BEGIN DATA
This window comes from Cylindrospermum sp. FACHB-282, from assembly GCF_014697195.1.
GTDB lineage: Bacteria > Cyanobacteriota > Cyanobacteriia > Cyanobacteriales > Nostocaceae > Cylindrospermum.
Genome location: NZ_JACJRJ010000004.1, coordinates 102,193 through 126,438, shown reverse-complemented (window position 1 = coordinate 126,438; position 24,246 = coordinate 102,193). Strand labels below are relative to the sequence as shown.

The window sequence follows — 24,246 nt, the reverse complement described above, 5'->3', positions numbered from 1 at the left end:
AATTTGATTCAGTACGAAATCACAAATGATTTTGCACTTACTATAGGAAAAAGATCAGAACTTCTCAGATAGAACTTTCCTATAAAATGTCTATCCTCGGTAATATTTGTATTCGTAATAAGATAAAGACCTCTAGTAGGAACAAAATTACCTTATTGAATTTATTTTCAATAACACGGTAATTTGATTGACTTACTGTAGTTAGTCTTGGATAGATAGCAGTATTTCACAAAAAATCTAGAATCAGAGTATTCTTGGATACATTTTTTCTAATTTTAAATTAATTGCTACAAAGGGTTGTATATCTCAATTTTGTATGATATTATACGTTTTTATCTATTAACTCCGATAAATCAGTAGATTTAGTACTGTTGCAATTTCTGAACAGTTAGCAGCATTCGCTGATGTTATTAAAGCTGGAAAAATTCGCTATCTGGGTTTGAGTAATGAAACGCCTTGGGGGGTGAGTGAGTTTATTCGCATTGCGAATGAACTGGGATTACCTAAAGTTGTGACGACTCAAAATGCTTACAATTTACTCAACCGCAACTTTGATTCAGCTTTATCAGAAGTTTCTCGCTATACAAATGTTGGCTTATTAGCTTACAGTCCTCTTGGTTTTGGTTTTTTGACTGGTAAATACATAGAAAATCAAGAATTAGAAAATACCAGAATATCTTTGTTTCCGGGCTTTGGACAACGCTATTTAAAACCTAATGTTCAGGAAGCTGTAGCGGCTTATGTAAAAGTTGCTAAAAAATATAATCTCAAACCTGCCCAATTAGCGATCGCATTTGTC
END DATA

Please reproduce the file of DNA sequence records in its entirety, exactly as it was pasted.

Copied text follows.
This window comes from Cylindrospermum sp. FACHB-282, from assembly GCF_014697195.1.
GTDB lineage: Bacteria > Cyanobacteriota > Cyanobacteriia > Cyanobacteriales > Nostocaceae > Cylindrospermum.
Genome location: NZ_JACJRJ010000004.1, coordinates 102,193 through 126,438, shown reverse-complemented (window position 1 = coordinate 126,438; position 24,246 = coordinate 102,193). Strand labels below are relative to the sequence as shown.

The window sequence follows — 24,246 nt, the reverse complement described above, 5'->3', positions numbered from 1 at the left end:
AATTTGATTCAGTACGAAATCACAAATGATTTTGCACTTACTATAGGAAAAAGATCAGAACTTCTCAGATAGAACTTTCCTATAAAATGTCTATCCTCGGTAATATTTGTATTCGTAATAAGATAAAGACCTCTAGTAGGAACAAAATTACCTTATTGAATTTATTTTCAATAACACGGTAATTTGATTGACTTACTGTAGTTAGTCTTGGATAGATAGCAGTATTTCACAAAAAATCTAGAATCAGAGTATTCTTGGATACATTTTTTCTAATTTTAAATTAATTGCTACAAAGGGTTGTATATCTCAATTTTGTATGATATTATACGTTTTTATCTATTAACTCCGATAAATCAGTAGATTTAGTACTGTTGCAATTTCTGAACAGTTAGCAGCATTCGCTGATGTTATTAAAGCTGGAAAAATTCGCTATCTGGGTTTGAGTAATGAAACGCCTTGGGGGGTGAGTGAGTTTATTCGCATTGCGAATGAACTGGGATTACCTAAAGTTGTGACGACTCAAAATGCTTACAATTTACTCAACCGCAACTTTGATTCAGCTTTATCAGAAGTTTCTCGCTATACAAATGTTGGCTTATTAGCTTACAGTCCTCTTGGTTTTGGTTTTTTGACTGGTAAATACATAGAAAATCAAGAATTAGAAAATACCAGAATATCTTTGTTTCCGGGCTTTGGACAACGCTATTTAAAACCTAATGTTCAGGAAGCTGTAGCGGCTTATGTAAAAGTTGCTAAAAAATATAATCTCAAACCTGCCCAATTAGCGATCGCATTTGTC